The Center for Teaching & Learning (CTL) is a place where experts in technology, library sciences, and education work together under one roof to support the work of the Davidson community of scholars—from first-year students to tenured professors. The center is located in the renovated E.H. Little Library with a satellite tutoring location in the South basement of Chambers.
Upcoming Events
Throughout the year the center offers events, presentations, seminars, and workshops that explore innovations in communication and technology and the ways they affect teaching and learning. From new ideas to best practices, we’re here to help you stay at the forefront.
  • Physics Department and Center for Teaching and Learning Present Eric Mazur


    Eric Mazur, the Balkanski Professor of Physics and Applied Physics and area dean of Applied Physics at Harvard University will present two lectures on Friday, October 16th. The first, Confessions of a Converted Lecturer, will begin at 6 p.m. The second, Flat Space, Deep Learning, will begin at 7:30 p.m. An internationally recognized scientist and researcher, he leads a vigorous research program in optical physics. Mazur has founded several companies and plays an active role in the industry. For more information on both lectures, please see below.

    Confessions of a Converted Lecturer
    Friday, October 16th | 6:00pm | Sloan Music Center, Tyler-Tallman Recital Hall
    Abstract: I thought I was a good teacher until I discovered my students were just memorizing information rather than learning to understand the material. Who was to blame? The students? The material? I will explain how I came to the agonizing conclusion that the culprit was neither of these. It was my teaching that caused students to fail! I will show how I have adjusted my approach to teaching and how it has improved my students’ performance significantly

    Flat space, deep learning
    Friday, October 16th | 7:30pm | Sloan Music Center, Tyler-Tallman Recital Hall
    Abstract: The teaching of physics to engineering students has remained stagnant for close to a century. In this novel team-based, project-based approach, we break the mold by giving students ownership of their learning. This new course has no standard lectures or exams, yet students’ conceptual gains are significantly greater than those obtained in traditional courses. The course blends six best practices to deliver a learning experience that helps students develop important skills, including communication, estimation, problem solving, and team skills, in addition to a solid conceptual understanding of physics. This showcase will discuss the course philosophy and pedagogical approach and participants will take part in a new form of collaborative assessment. While the course we are piloting is an engineering physics course, the methods described in this talk are applicable to STEM and other fields.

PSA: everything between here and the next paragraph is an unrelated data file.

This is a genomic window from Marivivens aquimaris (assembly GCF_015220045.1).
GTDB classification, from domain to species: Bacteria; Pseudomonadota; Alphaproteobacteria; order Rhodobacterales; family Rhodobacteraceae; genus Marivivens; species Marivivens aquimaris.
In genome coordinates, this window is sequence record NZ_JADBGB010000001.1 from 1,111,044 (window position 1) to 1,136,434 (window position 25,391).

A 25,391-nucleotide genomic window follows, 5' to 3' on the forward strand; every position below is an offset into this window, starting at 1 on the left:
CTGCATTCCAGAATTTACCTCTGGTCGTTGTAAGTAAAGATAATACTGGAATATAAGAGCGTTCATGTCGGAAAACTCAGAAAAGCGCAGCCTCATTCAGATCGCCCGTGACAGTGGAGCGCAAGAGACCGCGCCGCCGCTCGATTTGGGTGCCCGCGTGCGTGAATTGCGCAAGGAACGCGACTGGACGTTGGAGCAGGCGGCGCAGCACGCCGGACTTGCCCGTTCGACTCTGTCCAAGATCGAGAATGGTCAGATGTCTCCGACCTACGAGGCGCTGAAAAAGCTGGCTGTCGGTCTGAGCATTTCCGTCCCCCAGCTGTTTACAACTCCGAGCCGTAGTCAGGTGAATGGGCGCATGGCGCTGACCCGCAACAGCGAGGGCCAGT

Refreshments and a meet and greet session will occur between the two lectures.  For additional information and questions, please contact Sue Fabros (

  • Moodle Training 2015

    We invite faculty to drop in for Moodle training sessions with instructional technology staff in Studio D (Library 1016) every Thursday morning from July 23 until the first day of classes. No RSVP is required. Below is the outline for the sessions, to be repeated weekly. We encourage faculty to take advantage of these drop-in sessions, but if you have a conflict and need to schedule an individual appointment, please contact Paul Brantley (| ext 2897).

    Morning Sessions

    10:00 am     What’s New in Moodle 2.8?
    10:30 am     Moodle Quizzes and the Respondus LockDown Browser
    11:00 am     Moodle Assignments and the Gradebook
    11:30 am     Moodle Forums and Groups

    Online Training for New Moodle Users ( recently added training for Moodle 2.8, the version we are using at Davidson. For faculty who are new to Moodle, this is an excellent place to start. Steps to access Lynda, plus a recommended subset of the Lynda training materials, are presented below:

    1. With your browser, go to and login with your Davidson credentials.
    2. Search for “Moodle 2.8 Essential Training.”

    Recommended sections in Lynda’s “Moodle 2.8 Essential Training”:

    1. Getting Ready to Teach with Moodle
      – Navigating a Moodle course (first 2 minutes only)
    2. Preparing Your Course in Moodle
      – Editing course settings (4m 15 s)
      – Editing topic areas (5m 31s)
    3. Managing Course Resources in Moodle
      – Organizing your course with labels and folders (3m 28s)
      – Uploading files for students to download (2m 23s)
      – Creating links to external websites (2m 47s)
      – Creating Moodle webpages (3m 44s)
    4. Managing Course Participants in Moodle
      – Adding students or teaching assistants manually to your course (3m 27s)
      – Switching roles to see what students see (1m 9s)
      – Creating groups for collaborative work (5m 28s)
    5. Skip
    6. Facilitating Activities with Moodle
      – Setting up class discussions with forums (6m 34s)
    7. Assessing Learning in Moodle
      – Entire section is great for quizzes and assignments
    8. Course Administration in Moodle
      – Entire section is great if you plan to use the gradebook